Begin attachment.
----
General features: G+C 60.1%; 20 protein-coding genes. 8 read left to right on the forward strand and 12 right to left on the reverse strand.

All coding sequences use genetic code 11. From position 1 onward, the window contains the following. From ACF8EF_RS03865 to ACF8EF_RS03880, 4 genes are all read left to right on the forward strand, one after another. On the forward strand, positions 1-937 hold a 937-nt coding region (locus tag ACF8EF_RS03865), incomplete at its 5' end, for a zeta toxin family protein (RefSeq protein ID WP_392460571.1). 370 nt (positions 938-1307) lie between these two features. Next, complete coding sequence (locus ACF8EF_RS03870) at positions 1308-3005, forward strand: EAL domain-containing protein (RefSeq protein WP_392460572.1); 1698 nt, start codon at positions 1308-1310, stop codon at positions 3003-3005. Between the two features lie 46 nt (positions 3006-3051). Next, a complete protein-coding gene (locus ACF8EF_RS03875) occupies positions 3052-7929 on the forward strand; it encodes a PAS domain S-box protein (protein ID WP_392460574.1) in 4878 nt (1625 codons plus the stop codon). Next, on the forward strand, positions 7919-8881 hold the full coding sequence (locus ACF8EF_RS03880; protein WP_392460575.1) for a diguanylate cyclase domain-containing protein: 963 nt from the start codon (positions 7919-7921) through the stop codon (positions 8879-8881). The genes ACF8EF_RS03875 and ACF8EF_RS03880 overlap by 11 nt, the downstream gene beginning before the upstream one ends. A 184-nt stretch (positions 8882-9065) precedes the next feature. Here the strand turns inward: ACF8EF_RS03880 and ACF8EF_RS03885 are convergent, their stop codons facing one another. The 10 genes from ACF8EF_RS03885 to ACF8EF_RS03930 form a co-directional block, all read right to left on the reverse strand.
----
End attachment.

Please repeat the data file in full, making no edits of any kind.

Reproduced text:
General features: G+C 60.1%; 20 protein-coding genes. 8 read left to right on the forward strand and 12 right to left on the reverse strand.

All coding sequences use genetic code 11. From position 1 onward, the window contains the following. From ACF8EF_RS03865 to ACF8EF_RS03880, 4 genes are all read left to right on the forward strand, one after another. On the forward strand, positions 1-937 hold a 937-nt coding region (locus tag ACF8EF_RS03865), incomplete at its 5' end, for a zeta toxin family protein (RefSeq protein ID WP_392460571.1). 370 nt (positions 938-1307) lie between these two features. Next, complete coding sequence (locus ACF8EF_RS03870) at positions 1308-3005, forward strand: EAL domain-containing protein (RefSeq protein WP_392460572.1); 1698 nt, start codon at positions 1308-1310, stop codon at positions 3003-3005. Between the two features lie 46 nt (positions 3006-3051). Next, a complete protein-coding gene (locus ACF8EF_RS03875) occupies positions 3052-7929 on the forward strand; it encodes a PAS domain S-box protein (protein ID WP_392460574.1) in 4878 nt (1625 codons plus the stop codon). Next, on the forward strand, positions 7919-8881 hold the full coding sequence (locus ACF8EF_RS03880; protein WP_392460575.1) for a diguanylate cyclase domain-containing protein: 963 nt from the start codon (positions 7919-7921) through the stop codon (positions 8879-8881). The genes ACF8EF_RS03875 and ACF8EF_RS03880 overlap by 11 nt, the downstream gene beginning before the upstream one ends. A 184-nt stretch (positions 8882-9065) precedes the next feature. Here the strand turns inward: ACF8EF_RS03880 and ACF8EF_RS03885 are convergent, their stop codons facing one another. The 10 genes from ACF8EF_RS03885 to ACF8EF_RS03930 form a co-directional block, all read right to left on the reverse strand.